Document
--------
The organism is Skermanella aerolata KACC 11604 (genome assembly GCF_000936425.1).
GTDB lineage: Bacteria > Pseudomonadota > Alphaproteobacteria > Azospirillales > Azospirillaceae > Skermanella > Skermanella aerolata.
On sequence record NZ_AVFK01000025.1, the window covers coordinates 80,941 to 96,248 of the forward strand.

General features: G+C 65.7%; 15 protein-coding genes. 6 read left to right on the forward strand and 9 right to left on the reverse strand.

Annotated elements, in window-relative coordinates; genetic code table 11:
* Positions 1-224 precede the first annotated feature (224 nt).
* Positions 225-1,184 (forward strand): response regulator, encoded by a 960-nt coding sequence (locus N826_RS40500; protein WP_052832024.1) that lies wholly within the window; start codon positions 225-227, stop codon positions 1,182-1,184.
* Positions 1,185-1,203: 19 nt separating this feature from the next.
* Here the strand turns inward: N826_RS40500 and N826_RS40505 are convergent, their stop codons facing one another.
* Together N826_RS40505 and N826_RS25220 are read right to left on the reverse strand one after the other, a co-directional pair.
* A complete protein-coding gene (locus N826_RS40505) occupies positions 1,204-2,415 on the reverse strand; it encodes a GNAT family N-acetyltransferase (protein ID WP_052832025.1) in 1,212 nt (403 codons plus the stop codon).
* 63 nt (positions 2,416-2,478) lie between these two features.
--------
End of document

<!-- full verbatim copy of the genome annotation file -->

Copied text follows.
The organism is Skermanella aerolata KACC 11604 (genome assembly GCF_000936425.1).
GTDB lineage: Bacteria > Pseudomonadota > Alphaproteobacteria > Azospirillales > Azospirillaceae > Skermanella > Skermanella aerolata.
On sequence record NZ_AVFK01000025.1, the window covers coordinates 80,941 to 96,248 of the forward strand.

General features: G+C 65.7%; 15 protein-coding genes. 6 read left to right on the forward strand and 9 right to left on the reverse strand.

Annotated elements, in window-relative coordinates; genetic code table 11:
* Positions 1-224 precede the first annotated feature (224 nt).
* Positions 225-1,184 (forward strand): response regulator, encoded by a 960-nt coding sequence (locus N826_RS40500; protein WP_052832024.1) that lies wholly within the window; start codon positions 225-227, stop codon positions 1,182-1,184.
* Positions 1,185-1,203: 19 nt separating this feature from the next.
* Here the strand turns inward: N826_RS40500 and N826_RS40505 are convergent, their stop codons facing one another.
* Together N826_RS40505 and N826_RS25220 are read right to left on the reverse strand one after the other, a co-directional pair.
* A complete protein-coding gene (locus N826_RS40505) occupies positions 1,204-2,415 on the reverse strand; it encodes a GNAT family N-acetyltransferase (protein ID WP_052832025.1) in 1,212 nt (403 codons plus the stop codon).
* 63 nt (positions 2,416-2,478) lie between these two features.